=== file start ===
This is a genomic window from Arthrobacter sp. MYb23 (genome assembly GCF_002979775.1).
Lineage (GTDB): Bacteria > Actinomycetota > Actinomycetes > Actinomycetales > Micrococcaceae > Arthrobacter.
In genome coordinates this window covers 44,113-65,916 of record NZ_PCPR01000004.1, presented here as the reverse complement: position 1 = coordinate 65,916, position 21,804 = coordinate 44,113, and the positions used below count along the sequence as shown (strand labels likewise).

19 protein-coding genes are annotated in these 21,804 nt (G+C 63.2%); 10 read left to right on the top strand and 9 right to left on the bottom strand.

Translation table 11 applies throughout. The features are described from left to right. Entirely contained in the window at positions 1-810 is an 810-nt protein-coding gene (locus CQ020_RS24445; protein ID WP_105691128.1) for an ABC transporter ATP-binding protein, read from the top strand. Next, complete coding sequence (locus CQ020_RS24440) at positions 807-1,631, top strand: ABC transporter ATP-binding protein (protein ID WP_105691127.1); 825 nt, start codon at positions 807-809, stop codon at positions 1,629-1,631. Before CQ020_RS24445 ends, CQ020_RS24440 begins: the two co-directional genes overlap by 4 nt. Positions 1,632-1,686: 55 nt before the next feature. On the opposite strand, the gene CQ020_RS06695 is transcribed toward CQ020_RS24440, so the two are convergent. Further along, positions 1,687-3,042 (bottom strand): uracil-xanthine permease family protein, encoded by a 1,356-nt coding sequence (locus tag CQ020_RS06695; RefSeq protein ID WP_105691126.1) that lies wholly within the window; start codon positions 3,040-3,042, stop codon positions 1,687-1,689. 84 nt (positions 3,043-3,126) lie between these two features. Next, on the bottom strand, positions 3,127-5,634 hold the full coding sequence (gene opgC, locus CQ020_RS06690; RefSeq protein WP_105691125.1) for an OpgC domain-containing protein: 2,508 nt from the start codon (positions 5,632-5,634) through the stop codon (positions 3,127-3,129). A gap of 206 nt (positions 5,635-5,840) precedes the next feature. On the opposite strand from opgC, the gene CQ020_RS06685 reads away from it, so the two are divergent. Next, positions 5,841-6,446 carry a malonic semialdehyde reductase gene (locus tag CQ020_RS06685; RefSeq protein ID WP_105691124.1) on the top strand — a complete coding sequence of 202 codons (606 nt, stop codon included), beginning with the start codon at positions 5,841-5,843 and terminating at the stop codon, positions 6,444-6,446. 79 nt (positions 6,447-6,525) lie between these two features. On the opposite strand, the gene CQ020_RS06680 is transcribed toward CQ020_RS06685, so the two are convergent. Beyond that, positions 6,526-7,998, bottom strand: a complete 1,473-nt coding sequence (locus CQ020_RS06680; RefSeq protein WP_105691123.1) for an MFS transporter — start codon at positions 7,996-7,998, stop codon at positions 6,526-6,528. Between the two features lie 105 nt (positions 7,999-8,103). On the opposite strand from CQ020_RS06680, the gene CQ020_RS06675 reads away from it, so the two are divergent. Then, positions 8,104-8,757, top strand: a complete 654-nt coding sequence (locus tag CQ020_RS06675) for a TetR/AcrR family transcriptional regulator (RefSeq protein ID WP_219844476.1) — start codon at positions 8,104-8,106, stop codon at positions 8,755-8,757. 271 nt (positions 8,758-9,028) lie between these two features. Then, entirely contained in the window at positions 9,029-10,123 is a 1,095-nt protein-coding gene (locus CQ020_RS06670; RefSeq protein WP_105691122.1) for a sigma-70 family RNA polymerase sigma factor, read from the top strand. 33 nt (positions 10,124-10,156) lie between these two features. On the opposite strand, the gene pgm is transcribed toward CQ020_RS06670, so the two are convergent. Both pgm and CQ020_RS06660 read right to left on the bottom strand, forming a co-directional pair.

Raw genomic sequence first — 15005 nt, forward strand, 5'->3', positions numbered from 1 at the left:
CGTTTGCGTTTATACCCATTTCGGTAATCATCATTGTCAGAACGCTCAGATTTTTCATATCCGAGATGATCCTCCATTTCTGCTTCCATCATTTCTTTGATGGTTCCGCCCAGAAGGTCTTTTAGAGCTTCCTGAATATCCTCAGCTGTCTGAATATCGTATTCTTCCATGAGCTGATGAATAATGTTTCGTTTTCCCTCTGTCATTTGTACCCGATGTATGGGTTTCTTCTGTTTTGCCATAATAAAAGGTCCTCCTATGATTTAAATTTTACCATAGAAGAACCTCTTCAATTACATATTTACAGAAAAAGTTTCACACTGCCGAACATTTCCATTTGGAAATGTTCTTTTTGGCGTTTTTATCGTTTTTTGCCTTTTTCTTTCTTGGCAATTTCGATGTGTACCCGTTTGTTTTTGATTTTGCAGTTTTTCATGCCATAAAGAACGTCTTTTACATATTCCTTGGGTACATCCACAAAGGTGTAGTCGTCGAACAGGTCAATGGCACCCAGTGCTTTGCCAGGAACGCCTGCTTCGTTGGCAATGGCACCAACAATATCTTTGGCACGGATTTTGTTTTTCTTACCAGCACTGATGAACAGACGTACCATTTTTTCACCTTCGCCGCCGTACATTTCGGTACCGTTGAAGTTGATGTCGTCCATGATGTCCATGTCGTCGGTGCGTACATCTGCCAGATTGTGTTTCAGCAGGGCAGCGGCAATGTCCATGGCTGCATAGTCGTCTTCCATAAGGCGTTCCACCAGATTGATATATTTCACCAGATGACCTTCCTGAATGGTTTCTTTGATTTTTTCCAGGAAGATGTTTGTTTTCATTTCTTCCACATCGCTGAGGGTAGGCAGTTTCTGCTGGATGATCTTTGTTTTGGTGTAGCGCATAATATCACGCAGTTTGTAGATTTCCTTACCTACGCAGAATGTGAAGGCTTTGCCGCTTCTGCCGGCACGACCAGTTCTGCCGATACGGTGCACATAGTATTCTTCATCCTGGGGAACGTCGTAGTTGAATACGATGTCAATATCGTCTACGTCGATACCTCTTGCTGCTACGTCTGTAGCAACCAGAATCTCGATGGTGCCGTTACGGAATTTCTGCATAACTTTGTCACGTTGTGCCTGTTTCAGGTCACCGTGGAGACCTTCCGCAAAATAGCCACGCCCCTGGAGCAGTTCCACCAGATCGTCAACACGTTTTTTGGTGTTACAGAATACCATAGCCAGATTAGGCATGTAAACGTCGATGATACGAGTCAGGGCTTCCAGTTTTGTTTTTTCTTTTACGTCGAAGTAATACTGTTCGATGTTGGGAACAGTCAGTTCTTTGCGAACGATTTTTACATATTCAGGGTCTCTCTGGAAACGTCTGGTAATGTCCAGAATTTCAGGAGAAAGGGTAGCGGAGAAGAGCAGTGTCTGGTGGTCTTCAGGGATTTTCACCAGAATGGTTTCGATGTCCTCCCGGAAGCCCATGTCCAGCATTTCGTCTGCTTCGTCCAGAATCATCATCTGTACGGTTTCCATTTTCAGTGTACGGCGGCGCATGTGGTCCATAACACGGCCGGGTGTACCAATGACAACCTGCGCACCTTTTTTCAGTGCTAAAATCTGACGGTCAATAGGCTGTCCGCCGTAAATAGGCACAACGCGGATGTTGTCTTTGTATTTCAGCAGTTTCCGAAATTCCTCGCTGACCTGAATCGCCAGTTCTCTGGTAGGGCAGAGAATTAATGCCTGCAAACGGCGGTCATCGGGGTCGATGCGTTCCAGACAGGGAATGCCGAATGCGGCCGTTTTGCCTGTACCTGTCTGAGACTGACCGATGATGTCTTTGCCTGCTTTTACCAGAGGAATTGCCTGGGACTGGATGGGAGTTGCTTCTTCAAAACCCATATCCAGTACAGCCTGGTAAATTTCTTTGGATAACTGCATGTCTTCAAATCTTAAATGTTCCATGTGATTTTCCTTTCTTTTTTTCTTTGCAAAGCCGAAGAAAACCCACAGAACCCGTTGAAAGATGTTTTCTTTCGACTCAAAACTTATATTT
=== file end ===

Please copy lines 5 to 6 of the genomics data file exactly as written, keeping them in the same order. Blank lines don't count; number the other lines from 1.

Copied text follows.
Translation table 11 applies throughout. The features are described from left to right. Entirely contained in the window at positions 1-810 is an 810-nt protein-coding gene (locus CQ020_RS24445; protein ID WP_105691128.1) for an ABC transporter ATP-binding protein, read from the top strand. Next, complete coding sequence (locus CQ020_RS24440) at positions 807-1,631, top strand: ABC transporter ATP-binding protein (protein ID WP_105691127.1); 825 nt, start codon at positions 807-809, stop codon at positions 1,629-1,631. Before CQ020_RS24445 ends, CQ020_RS24440 begins: the two co-directional genes overlap by 4 nt. Positions 1,632-1,686: 55 nt before the next feature. On the opposite strand, the gene CQ020_RS06695 is transcribed toward CQ020_RS24440, so the two are convergent. Further along, positions 1,687-3,042 (bottom strand): uracil-xanthine permease family protein, encoded by a 1,356-nt coding sequence (locus tag CQ020_RS06695; RefSeq protein ID WP_105691126.1) that lies wholly within the window; start codon positions 3,040-3,042, stop codon positions 1,687-1,689. 84 nt (positions 3,043-3,126) lie between these two features. Next, on the bottom strand, positions 3,127-5,634 hold the full coding sequence (gene opgC, locus CQ020_RS06690; RefSeq protein WP_105691125.1) for an OpgC domain-containing protein: 2,508 nt from the start codon (positions 5,632-5,634) through the stop codon (positions 3,127-3,129). A gap of 206 nt (positions 5,635-5,840) precedes the next feature. On the opposite strand from opgC, the gene CQ020_RS06685 reads away from it, so the two are divergent. Next, positions 5,841-6,446 carry a malonic semialdehyde reductase gene (locus tag CQ020_RS06685; RefSeq protein ID WP_105691124.1) on the top strand — a complete coding sequence of 202 codons (606 nt, stop codon included), beginning with the start codon at positions 5,841-5,843 and terminating at the stop codon, positions 6,444-6,446. 79 nt (positions 6,447-6,525) lie between these two features. On the opposite strand, the gene CQ020_RS06680 is transcribed toward CQ020_RS06685, so the two are convergent. Beyond that, positions 6,526-7,998, bottom strand: a complete 1,473-nt coding sequence (locus CQ020_RS06680; RefSeq protein WP_105691123.1) for an MFS transporter — start codon at positions 7,996-7,998, stop codon at positions 6,526-6,528. Between the two features lie 105 nt (positions 7,999-8,103). On the opposite strand from CQ020_RS06680, the gene CQ020_RS06675 reads away from it, so the two are divergent. Then, positions 8,104-8,757, top strand: a complete 654-nt coding sequence (locus tag CQ020_RS06675) for a TetR/AcrR family transcriptional regulator (RefSeq protein ID WP_219844476.1) — start codon at positions 8,104-8,106, stop codon at positions 8,755-8,757. 271 nt (positions 8,758-9,028) lie between these two features. Then, entirely contained in the window at positions 9,029-10,123 is a 1,095-nt protein-coding gene (locus CQ020_RS06670; RefSeq protein WP_105691122.1) for a sigma-70 family RNA polymerase sigma factor, read from the top strand. 33 nt (positions 10,124-10,156) lie between these two features. On the opposite strand, the gene pgm is transcribed toward CQ020_RS06670, so the two are convergent. Both pgm and CQ020_RS06660 read right to left on the bottom strand, forming a co-directional pair.

Raw genomic sequence first — 15005 nt, forward strand, 5'->3', positions numbered from 1 at the left: